Isom Hicks

Michael has a BA in History & American Studies and an MSc in American History from the University of Edinburgh. He comes from a proud military family and has spent most of his career as an educator in the Middle East and Asia. His passion is travel, and he seizes any opportunity to share his experiences in the most immersive way possible, whether at sea or on the land.

    During the summer of 1858, Joseph Hicks lived near Newburg in the southern part of Comanche County. His slave, Isom Hicks, was a carpenter and was building a house for Capt. T. C. Frost in Comanche. Each Saturday the African would return home and then go back to his work early Monday morning. During the summer of 1858, he was returning to his work after spending the weekend at home and was riding a small black mule. When Isom reached a point about three miles south of Comanche, he was charged by Indians, who ran him about two miles and then killed the African within one mile of town.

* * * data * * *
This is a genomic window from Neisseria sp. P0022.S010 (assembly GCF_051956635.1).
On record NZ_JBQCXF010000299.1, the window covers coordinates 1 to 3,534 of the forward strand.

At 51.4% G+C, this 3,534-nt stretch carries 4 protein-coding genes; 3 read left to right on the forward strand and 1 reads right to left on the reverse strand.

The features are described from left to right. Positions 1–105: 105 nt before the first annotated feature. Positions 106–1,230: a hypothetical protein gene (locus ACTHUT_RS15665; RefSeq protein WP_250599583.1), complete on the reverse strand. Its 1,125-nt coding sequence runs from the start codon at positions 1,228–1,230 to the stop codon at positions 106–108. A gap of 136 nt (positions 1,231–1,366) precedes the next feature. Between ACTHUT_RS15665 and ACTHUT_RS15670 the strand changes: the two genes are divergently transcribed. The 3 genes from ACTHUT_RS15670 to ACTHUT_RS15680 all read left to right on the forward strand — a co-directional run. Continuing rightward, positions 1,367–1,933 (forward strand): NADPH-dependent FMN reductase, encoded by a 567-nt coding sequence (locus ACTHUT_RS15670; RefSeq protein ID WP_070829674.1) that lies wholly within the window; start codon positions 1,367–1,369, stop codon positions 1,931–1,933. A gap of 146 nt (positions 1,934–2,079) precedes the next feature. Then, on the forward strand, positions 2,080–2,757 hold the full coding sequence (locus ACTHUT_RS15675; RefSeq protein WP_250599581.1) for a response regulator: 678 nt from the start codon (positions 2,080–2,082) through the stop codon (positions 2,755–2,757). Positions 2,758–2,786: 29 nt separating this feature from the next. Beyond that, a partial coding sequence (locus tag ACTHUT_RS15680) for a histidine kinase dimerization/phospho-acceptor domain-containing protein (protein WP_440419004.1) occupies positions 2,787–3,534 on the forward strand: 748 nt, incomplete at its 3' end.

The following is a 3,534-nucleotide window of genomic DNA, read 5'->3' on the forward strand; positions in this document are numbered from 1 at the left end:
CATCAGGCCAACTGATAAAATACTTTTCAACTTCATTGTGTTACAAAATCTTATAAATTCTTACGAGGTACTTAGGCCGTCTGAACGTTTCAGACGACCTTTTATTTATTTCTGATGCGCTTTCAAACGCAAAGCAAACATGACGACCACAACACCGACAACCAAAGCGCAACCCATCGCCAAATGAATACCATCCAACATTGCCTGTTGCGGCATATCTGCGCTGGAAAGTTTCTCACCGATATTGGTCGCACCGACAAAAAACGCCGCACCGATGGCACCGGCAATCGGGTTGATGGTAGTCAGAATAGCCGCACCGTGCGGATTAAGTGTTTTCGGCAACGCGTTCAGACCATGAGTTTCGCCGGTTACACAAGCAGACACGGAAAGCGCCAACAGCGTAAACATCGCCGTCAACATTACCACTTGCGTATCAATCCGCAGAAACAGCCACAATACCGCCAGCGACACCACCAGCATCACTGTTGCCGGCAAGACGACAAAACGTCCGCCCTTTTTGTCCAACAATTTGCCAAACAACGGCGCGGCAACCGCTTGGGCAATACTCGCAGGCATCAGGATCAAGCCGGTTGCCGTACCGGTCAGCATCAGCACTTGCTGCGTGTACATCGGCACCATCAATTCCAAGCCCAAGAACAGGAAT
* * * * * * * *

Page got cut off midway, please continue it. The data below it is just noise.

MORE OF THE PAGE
Note: The author interviewed Joel Neighbors and others who then lived in that section.

The above story is from the book, The West Texas Frontier, by Joseph Carroll McConnell.

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